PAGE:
Living With Fibromyalgia–You Are Not Alone!

As much as we have come to expect, or at least hope, for medicine to find the answers to our health challenges in a single pill or treatment, fibromyalgia may be too complex for a simple solution. The help we seek will come from many sources, including the resources of the body itself. Tapping into our innate healing potential takes motivation, will power and knowledge, but the results can be more than worth the effort… I would like to share some of the thoughts, other fibromyalgia patients shared.

I used to NEVER exercise, but I started going to physical therapy and was forced to exercise a little every day. It has greatly helped the pain and achy hurt of fibro for me. From 30 minutes or even 5 or 10 minutes a day greatly helps. I’m nowhere near physically fit, but whatever I can do I do to try to live a normal life again.

I stay one step ahead of Fibromyalgia with exercise. Prior to fibro, I was a gym-rat (between age 24-35). I was someone who was a card carrying member of the local World Gym in Waterford, MI, and I went religiously. I was in great shape physically, had healthy numbers, and also had great stamina.  Since fibro, my whole life has slowed down considerably, and I have become slightly deconditioned. My whole body is not free of pain and fatigue, however, exercise and correct diet has allowed me to maintain better health overall. My cholesterol levels have gone down, my blood pressure has been reduced to a safer level, consistently, and I have more energy overall. Exercise has reduced my pain, fatigue, headaches, stiffness and my mood is much better. Overall I am in a much better place because of my daily exercise.

Living with fibromyalgia isn’t easy; it’s a challenge for all of us. I received a diagnosis of fibromyalgia at 25 and was fortunate to be diagnosed within a year. I never was an active person, I walked, but it was never something I had to do. Today, my motivation has changed because if I don’t exercise, the pain I live with daily increases, my fatigue escalates and I can’t enjoy my life to the fullest. How does exercise help me? Well, it improves my flexibility, creates a sense of calm and well-being, increases my oxygen intake and I feel healthier, stronger and more relaxed. The greatest challenge for me has been insomnia and exercising helps me sleep which was something I could not do before I started a regular exercise schedule. Since I have been religious about my exercising, I have been able to cut back on some of my medications.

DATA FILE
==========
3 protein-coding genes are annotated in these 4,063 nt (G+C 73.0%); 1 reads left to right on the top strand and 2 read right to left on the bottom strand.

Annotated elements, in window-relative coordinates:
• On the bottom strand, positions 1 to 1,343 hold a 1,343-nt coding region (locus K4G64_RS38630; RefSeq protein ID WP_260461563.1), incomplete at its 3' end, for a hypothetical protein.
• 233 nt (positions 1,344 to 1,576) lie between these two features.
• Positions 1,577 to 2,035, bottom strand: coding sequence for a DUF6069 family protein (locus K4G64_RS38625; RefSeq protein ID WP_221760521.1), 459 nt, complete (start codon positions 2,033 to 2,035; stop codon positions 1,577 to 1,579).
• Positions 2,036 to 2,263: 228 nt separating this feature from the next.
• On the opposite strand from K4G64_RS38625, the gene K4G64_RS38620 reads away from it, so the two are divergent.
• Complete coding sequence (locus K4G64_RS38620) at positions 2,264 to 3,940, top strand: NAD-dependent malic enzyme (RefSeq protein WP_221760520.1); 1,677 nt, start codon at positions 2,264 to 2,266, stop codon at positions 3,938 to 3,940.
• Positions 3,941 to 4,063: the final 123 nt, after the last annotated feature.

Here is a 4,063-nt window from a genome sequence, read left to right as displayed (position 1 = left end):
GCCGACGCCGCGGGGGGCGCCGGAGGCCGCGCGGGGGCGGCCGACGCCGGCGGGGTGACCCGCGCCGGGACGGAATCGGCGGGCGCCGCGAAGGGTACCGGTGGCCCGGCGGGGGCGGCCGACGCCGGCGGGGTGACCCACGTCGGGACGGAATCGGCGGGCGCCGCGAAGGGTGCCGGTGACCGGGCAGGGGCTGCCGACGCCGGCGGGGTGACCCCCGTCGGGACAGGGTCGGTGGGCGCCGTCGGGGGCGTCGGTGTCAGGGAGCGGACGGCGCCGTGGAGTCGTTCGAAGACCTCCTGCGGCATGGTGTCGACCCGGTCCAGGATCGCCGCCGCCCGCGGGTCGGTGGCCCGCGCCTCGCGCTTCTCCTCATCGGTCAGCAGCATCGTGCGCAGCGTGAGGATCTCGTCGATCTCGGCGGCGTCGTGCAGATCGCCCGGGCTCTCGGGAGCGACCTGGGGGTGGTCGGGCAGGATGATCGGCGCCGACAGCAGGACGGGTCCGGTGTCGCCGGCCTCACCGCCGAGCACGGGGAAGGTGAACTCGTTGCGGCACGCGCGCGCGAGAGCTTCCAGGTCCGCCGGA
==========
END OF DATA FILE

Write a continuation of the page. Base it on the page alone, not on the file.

Walking has really helped me, even starting out doing five minutes a day and slowly working up to 5 miles a day. Also I use our community center heated pool and hot tub on a regular basis. Started going a year ago and exercising has really, really helped with my fibro pain. I’ve had fibro for over 30 years and have learned to exercise routinely 3-4 hours a week, eat right, and try to stay as stress free as possible. It’s not easy to follow these guidelines but it is a lot less painful than having a fibro attack!

Regular exercise has been a key to managing my pain. When I miss a week at the gym, I am in more pain and feel less energetic. It feels hard sometimes to exercise when you are in pain, but it really does help in the long run.

Prior to the onset of fibromyalgia I was an “exercise junkie.” I loved to exercise! In December 1994, I had an accident at work resulting in two shoulder surgeries and the onset of some chronic, debilitating pain and exhaustion. I was no longer able to work. I was also unable to stay on top of the housekeeping and daily chores nor did I have the energy or desire to exercise. I felt like I was letting my family down. I was 41 years old. I was miserable and depressed. My doctor insisted I start going to physical therapy. I agreed to go, there wasn’t much else going on during the day and it got me out of the house. I started with some gentle stretching. Slowly but surely the stretching became easier and I discovered if I stretch in the morning soon after I woke up, I actually felt better as the day went on. Soon after the stretching became easier, I started using the treadmill and recumbent bike on alternate days. This too was a struggle initially but as my stamina increased, I started challenging myself to reach new goals. I slowly (and at times painfully) discovered that my overall pain was decreasing. I became more alert – my head was clearer, my energy level increased and I actually began to look forward to my new daily exercise routine. Today I exercise (almost) daily. When I become lazy about exercising my energy level decreases, I get stiff and I do not sleep as well. My daily exercise routine varies so that I do not get bored. I incorporate stretching, light weights and aerobics. I am again an exercise junkie and so proud of what I accomplish everyday. I look good and I sure do feel good.

What is so hard about starting or sticking with an exercise program? Many if not most fibromyalgia patients have never engaged an active, exercise-oriented lifestyle. The thought of starting after what they have been through is daunting–or they have tried and failed. The most common reason is severe post exercise pain and feeling like they “ran a marathon” after only a few minutes of exercise. Perhaps you can relate to them?

Can you relate to any of the above comments?  Please share your story with us on your challenges/success with exercise.

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